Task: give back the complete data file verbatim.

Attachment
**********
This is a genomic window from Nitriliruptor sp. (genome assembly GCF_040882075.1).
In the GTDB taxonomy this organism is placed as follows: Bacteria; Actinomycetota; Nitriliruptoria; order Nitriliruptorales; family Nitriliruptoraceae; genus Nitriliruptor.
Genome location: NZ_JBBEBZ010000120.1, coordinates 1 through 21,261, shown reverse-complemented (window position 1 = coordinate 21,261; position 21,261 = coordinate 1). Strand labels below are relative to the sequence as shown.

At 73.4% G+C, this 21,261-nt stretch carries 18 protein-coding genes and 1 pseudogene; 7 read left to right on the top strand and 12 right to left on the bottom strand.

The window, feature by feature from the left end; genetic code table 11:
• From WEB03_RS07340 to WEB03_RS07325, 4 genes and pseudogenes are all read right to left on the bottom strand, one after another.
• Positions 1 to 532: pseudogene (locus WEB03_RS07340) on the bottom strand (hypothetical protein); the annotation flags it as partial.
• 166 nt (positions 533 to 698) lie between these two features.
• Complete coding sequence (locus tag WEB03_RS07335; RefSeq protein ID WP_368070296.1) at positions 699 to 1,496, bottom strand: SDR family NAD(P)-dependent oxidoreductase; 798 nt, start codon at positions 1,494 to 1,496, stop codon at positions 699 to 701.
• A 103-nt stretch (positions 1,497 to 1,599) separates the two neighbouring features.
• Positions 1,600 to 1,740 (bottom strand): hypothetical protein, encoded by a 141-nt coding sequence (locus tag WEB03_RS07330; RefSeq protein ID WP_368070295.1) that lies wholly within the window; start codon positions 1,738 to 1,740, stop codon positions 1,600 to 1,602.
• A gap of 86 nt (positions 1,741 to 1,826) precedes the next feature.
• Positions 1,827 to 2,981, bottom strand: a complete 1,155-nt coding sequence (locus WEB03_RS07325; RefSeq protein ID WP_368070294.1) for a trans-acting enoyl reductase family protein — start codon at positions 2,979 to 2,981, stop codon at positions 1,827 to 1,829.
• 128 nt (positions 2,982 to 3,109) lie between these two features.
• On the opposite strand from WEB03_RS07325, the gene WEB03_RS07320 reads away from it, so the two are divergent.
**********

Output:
This is a genomic window from Nitriliruptor sp. (genome assembly GCF_040882075.1).
In the GTDB taxonomy this organism is placed as follows: Bacteria; Actinomycetota; Nitriliruptoria; order Nitriliruptorales; family Nitriliruptoraceae; genus Nitriliruptor.
Genome location: NZ_JBBEBZ010000120.1, coordinates 1 through 21,261, shown reverse-complemented (window position 1 = coordinate 21,261; position 21,261 = coordinate 1). Strand labels below are relative to the sequence as shown.

At 73.4% G+C, this 21,261-nt stretch carries 18 protein-coding genes and 1 pseudogene; 7 read left to right on the top strand and 12 right to left on the bottom strand.

The window, feature by feature from the left end; genetic code table 11:
• From WEB03_RS07340 to WEB03_RS07325, 4 genes and pseudogenes are all read right to left on the bottom strand, one after another.
• Positions 1 to 532: pseudogene (locus WEB03_RS07340) on the bottom strand (hypothetical protein); the annotation flags it as partial.
• 166 nt (positions 533 to 698) lie between these two features.
• Complete coding sequence (locus tag WEB03_RS07335; RefSeq protein ID WP_368070296.1) at positions 699 to 1,496, bottom strand: SDR family NAD(P)-dependent oxidoreductase; 798 nt, start codon at positions 1,494 to 1,496, stop codon at positions 699 to 701.
• A 103-nt stretch (positions 1,497 to 1,599) separates the two neighbouring features.
• Positions 1,600 to 1,740 (bottom strand): hypothetical protein, encoded by a 141-nt coding sequence (locus tag WEB03_RS07330; RefSeq protein ID WP_368070295.1) that lies wholly within the window; start codon positions 1,738 to 1,740, stop codon positions 1,600 to 1,602.
• A gap of 86 nt (positions 1,741 to 1,826) precedes the next feature.
• Positions 1,827 to 2,981, bottom strand: a complete 1,155-nt coding sequence (locus WEB03_RS07325; RefSeq protein ID WP_368070294.1) for a trans-acting enoyl reductase family protein — start codon at positions 2,979 to 2,981, stop codon at positions 1,827 to 1,829.
• 128 nt (positions 2,982 to 3,109) lie between these two features.
• On the opposite strand from WEB03_RS07325, the gene WEB03_RS07320 reads away from it, so the two are divergent.